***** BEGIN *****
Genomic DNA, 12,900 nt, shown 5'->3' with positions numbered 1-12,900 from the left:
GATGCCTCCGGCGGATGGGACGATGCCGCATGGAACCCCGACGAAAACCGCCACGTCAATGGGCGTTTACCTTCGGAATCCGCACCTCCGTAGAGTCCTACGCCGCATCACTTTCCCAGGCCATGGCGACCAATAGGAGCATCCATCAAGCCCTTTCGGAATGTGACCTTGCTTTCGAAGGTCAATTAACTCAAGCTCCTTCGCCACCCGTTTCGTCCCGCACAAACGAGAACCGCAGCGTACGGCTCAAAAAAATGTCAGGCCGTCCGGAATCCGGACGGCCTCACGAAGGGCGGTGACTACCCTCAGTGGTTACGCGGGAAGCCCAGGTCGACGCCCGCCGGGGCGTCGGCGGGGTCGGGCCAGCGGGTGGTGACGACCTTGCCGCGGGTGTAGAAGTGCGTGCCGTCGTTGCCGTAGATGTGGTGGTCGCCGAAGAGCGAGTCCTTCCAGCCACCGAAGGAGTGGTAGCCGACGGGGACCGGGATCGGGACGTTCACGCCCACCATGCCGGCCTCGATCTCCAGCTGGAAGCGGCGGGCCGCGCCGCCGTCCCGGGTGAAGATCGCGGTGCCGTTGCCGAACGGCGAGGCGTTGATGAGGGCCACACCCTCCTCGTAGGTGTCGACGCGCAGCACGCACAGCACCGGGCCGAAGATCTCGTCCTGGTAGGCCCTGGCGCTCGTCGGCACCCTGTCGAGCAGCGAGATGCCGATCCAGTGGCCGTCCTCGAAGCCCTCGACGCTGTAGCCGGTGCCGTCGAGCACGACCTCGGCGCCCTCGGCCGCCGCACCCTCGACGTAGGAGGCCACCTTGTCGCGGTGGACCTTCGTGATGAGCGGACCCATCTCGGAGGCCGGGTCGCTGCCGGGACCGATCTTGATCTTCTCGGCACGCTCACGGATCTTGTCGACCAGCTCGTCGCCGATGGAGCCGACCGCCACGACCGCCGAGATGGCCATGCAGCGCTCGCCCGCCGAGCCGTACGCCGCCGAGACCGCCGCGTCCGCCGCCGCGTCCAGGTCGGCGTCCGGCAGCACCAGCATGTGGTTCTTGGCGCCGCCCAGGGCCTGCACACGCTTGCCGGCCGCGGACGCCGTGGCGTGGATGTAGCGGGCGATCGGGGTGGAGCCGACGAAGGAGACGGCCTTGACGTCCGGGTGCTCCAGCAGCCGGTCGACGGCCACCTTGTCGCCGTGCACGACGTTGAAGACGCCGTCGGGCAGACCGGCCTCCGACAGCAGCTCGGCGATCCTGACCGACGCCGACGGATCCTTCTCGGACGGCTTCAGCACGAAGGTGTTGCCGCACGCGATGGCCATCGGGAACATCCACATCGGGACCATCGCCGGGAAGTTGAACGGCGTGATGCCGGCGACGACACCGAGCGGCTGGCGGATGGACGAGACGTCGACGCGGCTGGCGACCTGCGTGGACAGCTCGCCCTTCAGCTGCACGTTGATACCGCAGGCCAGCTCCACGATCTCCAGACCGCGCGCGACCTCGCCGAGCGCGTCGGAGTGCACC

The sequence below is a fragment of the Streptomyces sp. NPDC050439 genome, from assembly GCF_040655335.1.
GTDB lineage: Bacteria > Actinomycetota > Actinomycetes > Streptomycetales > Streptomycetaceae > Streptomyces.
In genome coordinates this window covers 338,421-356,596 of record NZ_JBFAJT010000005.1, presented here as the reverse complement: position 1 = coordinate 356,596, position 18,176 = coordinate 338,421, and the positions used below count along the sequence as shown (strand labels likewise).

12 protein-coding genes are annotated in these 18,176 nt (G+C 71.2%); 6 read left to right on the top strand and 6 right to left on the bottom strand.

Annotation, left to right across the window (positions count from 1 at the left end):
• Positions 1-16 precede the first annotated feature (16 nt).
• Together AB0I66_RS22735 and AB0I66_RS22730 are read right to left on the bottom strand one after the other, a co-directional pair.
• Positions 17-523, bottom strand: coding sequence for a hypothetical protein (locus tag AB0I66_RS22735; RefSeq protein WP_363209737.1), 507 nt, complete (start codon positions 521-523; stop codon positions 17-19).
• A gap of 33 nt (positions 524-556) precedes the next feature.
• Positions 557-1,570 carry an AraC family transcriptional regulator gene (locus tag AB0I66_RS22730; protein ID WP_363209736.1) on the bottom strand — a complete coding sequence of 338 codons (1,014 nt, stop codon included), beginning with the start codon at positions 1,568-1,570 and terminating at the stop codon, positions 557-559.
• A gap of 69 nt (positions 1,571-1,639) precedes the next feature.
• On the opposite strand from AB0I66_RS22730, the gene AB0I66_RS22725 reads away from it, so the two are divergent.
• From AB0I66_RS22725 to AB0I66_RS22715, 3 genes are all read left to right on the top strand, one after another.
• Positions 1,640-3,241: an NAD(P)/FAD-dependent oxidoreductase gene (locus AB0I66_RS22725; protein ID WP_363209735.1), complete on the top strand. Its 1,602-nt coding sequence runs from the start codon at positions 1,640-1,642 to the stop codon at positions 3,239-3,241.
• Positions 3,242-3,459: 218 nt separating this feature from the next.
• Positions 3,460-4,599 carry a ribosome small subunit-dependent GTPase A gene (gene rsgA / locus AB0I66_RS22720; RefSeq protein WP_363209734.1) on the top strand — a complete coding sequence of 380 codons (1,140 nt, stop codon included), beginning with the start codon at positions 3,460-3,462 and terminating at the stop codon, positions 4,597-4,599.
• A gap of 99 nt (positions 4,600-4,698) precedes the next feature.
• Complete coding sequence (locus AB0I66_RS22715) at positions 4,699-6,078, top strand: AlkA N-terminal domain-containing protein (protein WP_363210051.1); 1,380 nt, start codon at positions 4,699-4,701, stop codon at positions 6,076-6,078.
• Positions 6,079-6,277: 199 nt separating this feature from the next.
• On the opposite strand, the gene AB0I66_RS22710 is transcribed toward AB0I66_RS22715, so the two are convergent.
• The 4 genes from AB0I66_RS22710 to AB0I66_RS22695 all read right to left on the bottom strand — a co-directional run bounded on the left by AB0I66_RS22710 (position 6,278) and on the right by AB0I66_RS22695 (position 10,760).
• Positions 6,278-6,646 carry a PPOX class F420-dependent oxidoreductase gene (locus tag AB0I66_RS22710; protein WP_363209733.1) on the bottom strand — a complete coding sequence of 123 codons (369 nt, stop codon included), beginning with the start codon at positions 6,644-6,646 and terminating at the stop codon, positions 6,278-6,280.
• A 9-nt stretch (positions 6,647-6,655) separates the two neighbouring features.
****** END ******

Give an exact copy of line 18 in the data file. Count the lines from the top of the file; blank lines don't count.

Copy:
• Positions 3,460-4,599 carry a ribosome small subunit-dependent GTPase A gene (gene rsgA / locus AB0I66_RS22720; RefSeq protein WP_363209734.1) on the top strand — a complete coding sequence of 380 codons (1,140 nt, stop codon included), beginning with the start codon at positions 3,460-3,462 and terminating at the stop codon, positions 4,597-4,599.